An active player in global knowledge-exchange and development, Harvard University recently launched the Africa-Asia Initiative, supported by a consortium of Harvard Centers and Institutes. Its China-Harvard-Africa Network (CHAN) connects scholars and policy makers in Africa with those from China. In addition, Harvard and the Africa Academy of Public Health, a Harvard-affiliated organization in Tanzania, have established the Africa Research, Implementation Science and Education Network (ARISE) to foster south-south and south-north partnership.
Since its inaugural meeting at Harvard in June 2016, CHAN scholars have pursued collaborative research, including the Gap Analysis in Global Health study funded by Gates Foundation, to assess the research capacity of global health institutions in China and the governance performance of African governments. CHAN members are also actively seeking grant proposals to support capacity building and training of Chinese and African government officials and scholars, exploring ways research in these areas can contribute to the Sustainable Development Goals and Universal Health Coverage in Africa and China.
Faculty at Harvard’s Medical School and the T. H. Chan School of Public Health also have established programs and research collaborations in Japan and India. The Takemi Program for International Health at Harvard dates back to 1983. Outstanding faculty who work on health in India and Africa include Professor Vikram Patel, co-founder of Sangath, a non-governmental organization that brings together a global community of mental health innovators.
The strong presence of researchers from China, Japan, India, South Korea, and Africa at the Africa-Asia Partnerships in Health and Healthcare Delivery for Women & Youth conference will promote an important process of stocktaking, as we examine comparative models of healthcare and how robust infrastructures of healthcare delivery develop. India has for the past couple of decades been an important destination for medical tourism from Africa. Indian pharmaceuticals have had an important presence in Africa, and at the height of the HIV-AIDS epidemic the 2001 legal victory of South Africa in a patent suit by the Pharmaceutical Manufacturers Association, representing 39 of the world’s leading drug manufacturers, was to let in an Indian generic version by Cipla of the AIDS drug Combivir, patented by GlaxoSmithKline. Today many Africans head to Asia and not to Europe and North Africa for their medical training. Statistics on the share of worldwide international students between 2001 and 2017 indicate that the most remarkable increase has been in China, which has increased its share of worldwide international students from about 1% in 2001 to 10% in 2017. Select universities in Japan (including Doshisha, Hokkaido, Kyoto, Tokyo, Tokyo International) and South Korea (including Ajou, Korea Advanced Institute of Science and Technology, Seoul National) offer programs where English is the language of instruction. These developments make this conference on Africa-Asia partnerships in health and healthcare delivery a timely one.
With a focus on international partnership, the conference will facilitate a shared dialogue through a series of keynote addresses and panel discussions featuring distinguished experts and recognized practitioners from Harvard, Africa, Asia, and beyond. Our featured keynote speaker is Dr. Paul Farmer, Kolokotrones University Professor at Harvard Medical School and co-founder of Partners in Health.
In addition to these foremost speakers, panelists and moderators representing institutions from the United States, China, South Africa, Tanzania, Uganda, Ethiopia, Nigeria, Ghana, India, South Korea, and Japan, will participate in critical discussion and collective knowledge-sharing.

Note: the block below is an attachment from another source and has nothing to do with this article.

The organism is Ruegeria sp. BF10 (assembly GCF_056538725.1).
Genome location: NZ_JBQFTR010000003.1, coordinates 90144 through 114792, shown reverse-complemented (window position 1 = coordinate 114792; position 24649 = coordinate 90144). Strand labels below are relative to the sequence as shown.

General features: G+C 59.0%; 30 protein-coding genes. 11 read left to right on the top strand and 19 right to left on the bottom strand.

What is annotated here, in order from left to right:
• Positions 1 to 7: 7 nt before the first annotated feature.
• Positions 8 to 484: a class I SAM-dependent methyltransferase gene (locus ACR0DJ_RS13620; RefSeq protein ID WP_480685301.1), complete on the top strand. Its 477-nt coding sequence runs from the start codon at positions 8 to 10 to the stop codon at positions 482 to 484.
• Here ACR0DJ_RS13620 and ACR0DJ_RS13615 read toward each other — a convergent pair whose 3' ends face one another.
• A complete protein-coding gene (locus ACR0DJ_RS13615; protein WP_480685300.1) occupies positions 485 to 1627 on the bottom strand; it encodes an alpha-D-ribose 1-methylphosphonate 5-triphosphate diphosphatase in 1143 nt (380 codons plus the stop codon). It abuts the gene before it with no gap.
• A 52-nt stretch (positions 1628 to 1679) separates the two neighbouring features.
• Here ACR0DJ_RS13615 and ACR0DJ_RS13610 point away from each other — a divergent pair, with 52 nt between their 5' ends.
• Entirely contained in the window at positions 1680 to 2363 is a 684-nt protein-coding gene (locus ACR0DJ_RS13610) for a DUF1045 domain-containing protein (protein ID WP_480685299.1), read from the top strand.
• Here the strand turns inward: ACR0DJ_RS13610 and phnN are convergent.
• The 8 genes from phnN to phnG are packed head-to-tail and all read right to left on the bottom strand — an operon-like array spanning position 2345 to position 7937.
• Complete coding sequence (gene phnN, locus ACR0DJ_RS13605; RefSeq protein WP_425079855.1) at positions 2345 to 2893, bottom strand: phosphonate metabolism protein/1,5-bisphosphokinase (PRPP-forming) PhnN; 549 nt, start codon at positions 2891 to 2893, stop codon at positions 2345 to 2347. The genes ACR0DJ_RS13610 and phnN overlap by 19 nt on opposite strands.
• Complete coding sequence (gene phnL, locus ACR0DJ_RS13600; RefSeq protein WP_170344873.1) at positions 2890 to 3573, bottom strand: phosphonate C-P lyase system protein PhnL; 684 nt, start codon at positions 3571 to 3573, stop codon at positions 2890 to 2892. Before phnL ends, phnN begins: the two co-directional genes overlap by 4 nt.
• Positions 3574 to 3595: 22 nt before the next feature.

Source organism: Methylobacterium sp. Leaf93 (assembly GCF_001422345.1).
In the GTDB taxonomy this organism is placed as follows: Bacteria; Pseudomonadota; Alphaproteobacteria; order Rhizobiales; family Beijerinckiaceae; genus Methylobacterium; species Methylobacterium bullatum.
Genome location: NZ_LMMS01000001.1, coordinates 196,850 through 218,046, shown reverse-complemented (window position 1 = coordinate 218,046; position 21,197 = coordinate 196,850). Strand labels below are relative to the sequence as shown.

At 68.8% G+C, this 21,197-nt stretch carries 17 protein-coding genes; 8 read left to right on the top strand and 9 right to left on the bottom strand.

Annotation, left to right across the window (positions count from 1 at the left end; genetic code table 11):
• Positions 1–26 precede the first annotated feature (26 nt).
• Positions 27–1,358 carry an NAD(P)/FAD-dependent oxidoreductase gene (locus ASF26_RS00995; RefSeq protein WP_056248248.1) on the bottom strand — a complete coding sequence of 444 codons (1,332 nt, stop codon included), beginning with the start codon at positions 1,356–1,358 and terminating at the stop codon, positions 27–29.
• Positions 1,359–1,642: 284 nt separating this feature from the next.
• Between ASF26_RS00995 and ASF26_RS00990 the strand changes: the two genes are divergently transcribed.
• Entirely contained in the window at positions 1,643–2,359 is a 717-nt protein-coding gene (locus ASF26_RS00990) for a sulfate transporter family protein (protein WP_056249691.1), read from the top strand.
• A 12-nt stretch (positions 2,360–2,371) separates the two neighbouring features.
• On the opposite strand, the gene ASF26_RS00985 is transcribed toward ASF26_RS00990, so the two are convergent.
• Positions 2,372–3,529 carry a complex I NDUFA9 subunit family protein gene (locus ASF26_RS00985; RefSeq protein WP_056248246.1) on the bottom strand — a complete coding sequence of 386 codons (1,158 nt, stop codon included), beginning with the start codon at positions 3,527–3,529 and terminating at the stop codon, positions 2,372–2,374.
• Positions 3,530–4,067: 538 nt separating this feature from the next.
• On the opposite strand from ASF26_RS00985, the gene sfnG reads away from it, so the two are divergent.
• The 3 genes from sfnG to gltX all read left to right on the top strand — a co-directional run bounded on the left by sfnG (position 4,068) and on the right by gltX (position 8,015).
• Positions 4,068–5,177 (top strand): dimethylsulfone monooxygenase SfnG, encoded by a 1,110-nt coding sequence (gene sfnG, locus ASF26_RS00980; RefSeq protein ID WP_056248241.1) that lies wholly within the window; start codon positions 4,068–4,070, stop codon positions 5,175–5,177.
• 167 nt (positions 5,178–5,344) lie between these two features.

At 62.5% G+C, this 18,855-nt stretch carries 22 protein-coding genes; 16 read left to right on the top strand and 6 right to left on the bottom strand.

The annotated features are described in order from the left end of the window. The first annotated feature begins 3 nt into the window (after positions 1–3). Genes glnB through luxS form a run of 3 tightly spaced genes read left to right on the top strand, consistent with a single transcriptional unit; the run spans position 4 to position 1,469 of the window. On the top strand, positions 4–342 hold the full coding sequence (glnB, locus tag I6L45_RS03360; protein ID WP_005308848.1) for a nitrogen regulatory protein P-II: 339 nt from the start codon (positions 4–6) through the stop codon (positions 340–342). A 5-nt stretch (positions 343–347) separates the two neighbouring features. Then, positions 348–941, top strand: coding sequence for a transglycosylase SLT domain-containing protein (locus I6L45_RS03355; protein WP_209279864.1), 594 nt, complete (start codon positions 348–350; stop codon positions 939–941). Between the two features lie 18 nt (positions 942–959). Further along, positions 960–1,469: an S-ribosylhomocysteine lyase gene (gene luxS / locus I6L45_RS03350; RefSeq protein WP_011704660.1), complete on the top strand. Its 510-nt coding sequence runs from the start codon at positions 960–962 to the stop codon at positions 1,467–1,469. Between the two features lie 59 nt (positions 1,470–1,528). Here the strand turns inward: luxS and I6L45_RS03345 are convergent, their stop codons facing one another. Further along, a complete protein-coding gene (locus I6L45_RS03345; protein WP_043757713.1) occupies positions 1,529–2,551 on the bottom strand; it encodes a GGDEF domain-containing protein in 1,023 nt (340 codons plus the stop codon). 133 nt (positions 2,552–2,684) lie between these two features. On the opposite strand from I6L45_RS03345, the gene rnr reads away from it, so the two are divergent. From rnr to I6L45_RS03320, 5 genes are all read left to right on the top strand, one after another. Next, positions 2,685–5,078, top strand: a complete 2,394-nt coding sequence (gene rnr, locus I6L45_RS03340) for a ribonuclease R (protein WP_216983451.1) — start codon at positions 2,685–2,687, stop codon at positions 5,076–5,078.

During this dynamic period in the landscape of global health, the Harvard Africa-Asia Initiative is committed to facilitating the growth of African and Asian partnerships for innovation, capacity-building, and development. This conference is intended to share the findings from the research of colleagues at Harvard and from African and Asian institutions, to exchange ideas and thoughts, and to discuss ways to move the agenda forward for safeguarding the health and development of women and youth in Africa. Our hope is that the speeches, panels, and discussions will contribute to a global repository of knowledge, develop into actionable solutions for policymaking, and inspire new directions in academic research.
 WHO. “Coming of age: adolescent health.” https://www.who.int/health-topics/adolescents/coming-of-age-adolescent-h...
 World Bank. “Population ages 0-14 (% of total).” https://data.worldbank.org/indicator/SP.POP.0014.TO.ZS?locations=ZG
 UNAIDS (2014). “The Gap Report 2014: Adolescent Girls and Young Women.” http://www.unaids.org/sites/default/files/media_asset/02_Adolescentgirls...
 UNFPA (2013). “Maternal Health in Africa Fact Sheet.” https://www.unfpa.org/sites/default/files/resource-pdf/EN_Maternal%20Hea...
 World Health Organization (2014). “Health for the World’s Adolescents: A second chance in the second decade.” http://apps.who.int/adolescent/second-decade/section1/page2/reasons-for-...
 United Nations (2017). “World Population Prospects.” https://esa.un.org/unpd/wpp/publications/files/wpp2017_keyfindings.pdf
ORGANIZERS: Center for African Studies, Asia Center, and the Harvard Chan School of Public Health
CO-HOSTS: University of the Witwatersrand and University of Johannesburg
- Bill & Melinda Gates Foundation
- Harvard China Fund
- Harvard University Asia Center
- Harvard University Center for African Studies
- Harvard University East Asian Legal Studies Program
- Harvard University Fairbank Center for Chinese Studies
- Harvard University Korea Institute
- Harvard University Lakshmi Mittal and Family South Asia Institute
- Harvard University Reischauer Institute of Japanese Studies
- Harvard University T.H. Chan School of Public Health
- Harvard University Yenching Institute
- Kofi Adjepong-Boateng
- University of Johannesburg
- University of the Witwatersrand